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When the hijacking drama 7 Days in Entebbe arrives in theaters today, viewers who recognize actor Daniel Bruhl may not know for sure whether his German accent in the film is real or put on, like some of his British co-stars’. That’s because unlike Rosamund Pike or Eddie Marsan, Bruhl is used to playing characters with backgrounds that are not his own.
Over the course of the last 15 years, Bruhl, who is a German national, has played at least nine different nationalities, including Polish (Ladies in Lavender), Spanish and Catalan (7 Days in Havana, Salvador), French (2 Days in Paris), Hungarian (The Countess), German (Inglourious Basterds, King’s Road), Austrian (Rush, Woman in Gold), British (Burnt), American (The Alienist) and Sokovian (a fictional Eastern European country in Captain America: Civil War).
In his films, Bruhl has spoken English, Spanish, German, French, Polish and Chinese and, in 2 Days in Paris, played a man who believes himself to be a fairy. Just this year, in addition to Entebbe, Bruhl is the lead in the TNT mystery series The Alienist, playing a Hungarian-German psychologist, and plays a German physicist who speaks fine Chinese in Netflix’s February release The Cloverfield Paradox.
In short: If Hollywood executives have a global, and particularly European, male part to cast, there’s a good chance Bruhl will make the shortlist. How did Bruhl become Hollywood’s answer to a global everyman? The answer, collaborators say, lies not only in Bruhl’s multilingualism, but also his choice of collaborators and Hollywood’s welcoming of an influx of German talent in the last two decades.
Certainly, that Bruhl can speak comfortably in four languages has helped him craft an iconoclastic filmography. Born in Barcelona to a Spanish mother and German father and raised in Cologne, Germany, Bruhl spent his summers in France with his cousins and learned all three languages, as well as Catalan. José Padilha, his director on 7 Days in Entebbe, for one, hired the actor in part because he needed someone who could act well in both German and English.
“Daniel is an international person by definition because he’s got two nationalities,” Padilha said. “So it’s like his family and the way he grew up made him a citizen of the world even before he became an actor.”
But Bruhl was initially typecast in his native Germany: After his breakout role as a son caring for a frail mother in Good Bye, Lenin!, Bruhl said he was primarily tapped to play nice guys like his Lenin! character in German films until director Quentin Tarantino tapped him to play the Nazi war hero Frederick Zoller in Inglourious Basterds. “I always wanted to explore the dark side and play evil characters, and then actually the Americans were the first ones to see that in me and give me these [parts],” Bruhl told The Hollywood Reporter. “There’s a very open-minded perception of me and my persona.”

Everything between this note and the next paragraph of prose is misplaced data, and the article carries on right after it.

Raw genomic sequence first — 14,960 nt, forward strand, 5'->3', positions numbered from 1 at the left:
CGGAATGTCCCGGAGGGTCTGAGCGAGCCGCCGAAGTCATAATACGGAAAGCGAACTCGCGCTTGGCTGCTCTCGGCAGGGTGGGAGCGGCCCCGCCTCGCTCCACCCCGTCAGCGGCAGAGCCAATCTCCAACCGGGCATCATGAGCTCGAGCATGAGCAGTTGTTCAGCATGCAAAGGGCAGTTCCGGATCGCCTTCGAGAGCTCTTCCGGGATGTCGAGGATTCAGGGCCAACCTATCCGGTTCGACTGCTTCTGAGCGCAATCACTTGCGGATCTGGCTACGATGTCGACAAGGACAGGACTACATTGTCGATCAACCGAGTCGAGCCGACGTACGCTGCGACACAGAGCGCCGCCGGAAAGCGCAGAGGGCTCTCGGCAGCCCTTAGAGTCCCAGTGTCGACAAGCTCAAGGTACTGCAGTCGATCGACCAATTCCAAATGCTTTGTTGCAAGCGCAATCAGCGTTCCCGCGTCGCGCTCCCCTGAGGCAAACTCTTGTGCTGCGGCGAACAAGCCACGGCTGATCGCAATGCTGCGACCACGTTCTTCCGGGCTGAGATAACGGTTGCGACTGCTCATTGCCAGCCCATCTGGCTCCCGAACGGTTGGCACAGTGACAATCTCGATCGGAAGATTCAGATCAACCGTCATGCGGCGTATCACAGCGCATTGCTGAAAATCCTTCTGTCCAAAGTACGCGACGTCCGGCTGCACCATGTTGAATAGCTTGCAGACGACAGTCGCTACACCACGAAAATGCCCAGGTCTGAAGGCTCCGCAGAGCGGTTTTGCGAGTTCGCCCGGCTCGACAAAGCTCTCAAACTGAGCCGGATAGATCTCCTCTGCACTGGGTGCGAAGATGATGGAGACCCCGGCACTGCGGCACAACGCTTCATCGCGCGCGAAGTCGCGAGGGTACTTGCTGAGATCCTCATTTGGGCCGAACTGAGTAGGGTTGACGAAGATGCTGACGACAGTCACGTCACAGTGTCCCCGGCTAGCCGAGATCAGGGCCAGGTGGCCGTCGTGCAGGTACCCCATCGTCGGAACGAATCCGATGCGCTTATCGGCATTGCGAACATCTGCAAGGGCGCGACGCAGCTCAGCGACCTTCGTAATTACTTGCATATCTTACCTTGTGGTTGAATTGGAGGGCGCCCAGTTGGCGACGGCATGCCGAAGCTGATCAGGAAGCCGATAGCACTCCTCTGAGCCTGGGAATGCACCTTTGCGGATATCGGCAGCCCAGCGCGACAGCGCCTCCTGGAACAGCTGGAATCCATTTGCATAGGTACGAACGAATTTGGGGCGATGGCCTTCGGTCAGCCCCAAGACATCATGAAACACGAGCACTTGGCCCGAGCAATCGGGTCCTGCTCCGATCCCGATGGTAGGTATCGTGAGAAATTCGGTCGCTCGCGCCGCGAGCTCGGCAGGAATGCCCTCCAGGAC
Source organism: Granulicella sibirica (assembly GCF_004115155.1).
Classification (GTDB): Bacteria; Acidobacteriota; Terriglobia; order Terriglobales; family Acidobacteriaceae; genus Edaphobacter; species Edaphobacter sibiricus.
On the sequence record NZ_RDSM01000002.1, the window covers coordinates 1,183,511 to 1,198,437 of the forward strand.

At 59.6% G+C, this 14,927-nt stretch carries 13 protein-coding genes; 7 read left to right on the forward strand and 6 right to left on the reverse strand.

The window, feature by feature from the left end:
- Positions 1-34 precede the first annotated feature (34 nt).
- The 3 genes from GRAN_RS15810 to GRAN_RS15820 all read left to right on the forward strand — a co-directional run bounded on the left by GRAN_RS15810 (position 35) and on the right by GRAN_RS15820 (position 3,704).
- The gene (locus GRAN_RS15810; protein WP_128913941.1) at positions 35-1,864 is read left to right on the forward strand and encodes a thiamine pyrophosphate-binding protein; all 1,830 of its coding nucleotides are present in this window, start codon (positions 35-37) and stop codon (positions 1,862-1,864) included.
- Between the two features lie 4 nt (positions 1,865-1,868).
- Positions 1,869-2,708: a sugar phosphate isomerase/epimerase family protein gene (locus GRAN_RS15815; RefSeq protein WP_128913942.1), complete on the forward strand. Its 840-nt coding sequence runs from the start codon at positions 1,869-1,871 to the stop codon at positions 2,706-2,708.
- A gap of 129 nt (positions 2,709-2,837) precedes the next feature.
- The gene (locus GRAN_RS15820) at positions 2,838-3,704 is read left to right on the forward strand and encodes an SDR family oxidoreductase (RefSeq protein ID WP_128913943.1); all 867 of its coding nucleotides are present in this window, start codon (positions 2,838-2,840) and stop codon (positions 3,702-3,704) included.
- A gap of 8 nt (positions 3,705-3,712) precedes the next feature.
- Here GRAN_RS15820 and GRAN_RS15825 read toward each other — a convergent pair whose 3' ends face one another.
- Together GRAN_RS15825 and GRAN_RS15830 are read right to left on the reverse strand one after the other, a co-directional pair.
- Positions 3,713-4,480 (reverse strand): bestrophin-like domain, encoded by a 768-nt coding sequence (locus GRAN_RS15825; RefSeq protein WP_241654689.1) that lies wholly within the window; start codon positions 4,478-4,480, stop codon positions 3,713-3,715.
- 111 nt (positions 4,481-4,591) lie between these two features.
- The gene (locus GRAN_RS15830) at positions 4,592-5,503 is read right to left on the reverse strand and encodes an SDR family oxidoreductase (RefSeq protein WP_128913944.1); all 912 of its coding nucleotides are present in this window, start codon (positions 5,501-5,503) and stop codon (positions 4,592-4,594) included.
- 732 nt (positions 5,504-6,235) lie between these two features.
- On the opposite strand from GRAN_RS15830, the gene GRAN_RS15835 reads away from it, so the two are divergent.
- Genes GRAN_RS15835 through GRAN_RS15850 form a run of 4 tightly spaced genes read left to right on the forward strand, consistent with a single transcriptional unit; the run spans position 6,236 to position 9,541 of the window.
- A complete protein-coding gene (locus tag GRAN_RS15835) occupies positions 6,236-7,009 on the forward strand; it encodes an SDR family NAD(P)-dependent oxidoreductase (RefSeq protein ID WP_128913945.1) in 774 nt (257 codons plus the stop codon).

Inglourious Basterds helped introduce him and several other now-famous European, German-speaking actors to a larger U.S. audience, Jaimey Fisher, a professor of German and cinema and digital media at the University of California-Davis, says. “A lot of these actors who are now well known,” Fisher says, citing Diane Kruger, Christoph Waltz and Michael Fassbender, “appear in that film.” Indeed, the film raised the profile of Bruhl’s international films, and not long after he played Austrian race car driver Niki Lauda in Ron Howard’s Rush, a foil to Bradley Cooper in the chef movie Burnt and appeared in a Marvel film as a villain from the fictional Eastern European country of Sokovia in Captain America: Civil War.
Those Hollywood roles in turn helped him get noticed by at least one American producer. Sarah Aubrey, evp of original programming at TNT, says she put Bruhl on her “shortest of short lists” for the role of Dr. Laszlo Kreisler in The Alienist after seeing him in Rush. “I felt that that was a breakthrough performance,” Aubrey says. “And you file that away, when you see someone that singular who creates a real moment in a piece like that, you file that away like, ‘I really want to work with that person.'”
But Bruhl’s entry into American movies is also part of a longer trend of German-speaking, cosmopolitan actors including Kruger, Waltz and Nina Hoss (Homeland) getting recruited for Hollywood titles in the last two decades, Fisher said. “We forget how much the world changed with the fall of the Berlin Wall and the opening up of borders to a degree that hadn’t been seen during the Cold War. A result of that period has been this influx of acting talent from Germany and Austria,” he said, which has especially infiltrated “art” cinema.
For his part, Bruhl, who lives in Berlin and has opened a Spanish tapas bar in the city, does not ascribe to one nationality. “I still don’t consider myself either German or Spanish or French or whatever, but very European,” Bruhl said. “But I always enjoyed learning different languages and the strength and the qualities of different languages.”
That’s “typical,” Fisher says, “of the new European vision, which is very much contemporary and important on the ground in Berlin, which in many ways sees itself as a crucial cultural capital of post-’89, ’90 Europe — where the European Union is more integrated.”
Bruhl adds he doesn’t mind playing various nationalities in American movies, because 20 years ago he presumes the foreign roles he’s playing would just be played by Americans. He says American film has opened up to European actors, and cites Waltz’s career — since Basterds, the Austrian actor has acted in Hollywood-produced blockbusters and independent films, as leads and supporting actors — as proof.
“As long as the characters are different, and as an actor I feel that they are diverse and I’m doing very different things, then the challenge of this is interesting,” he said.
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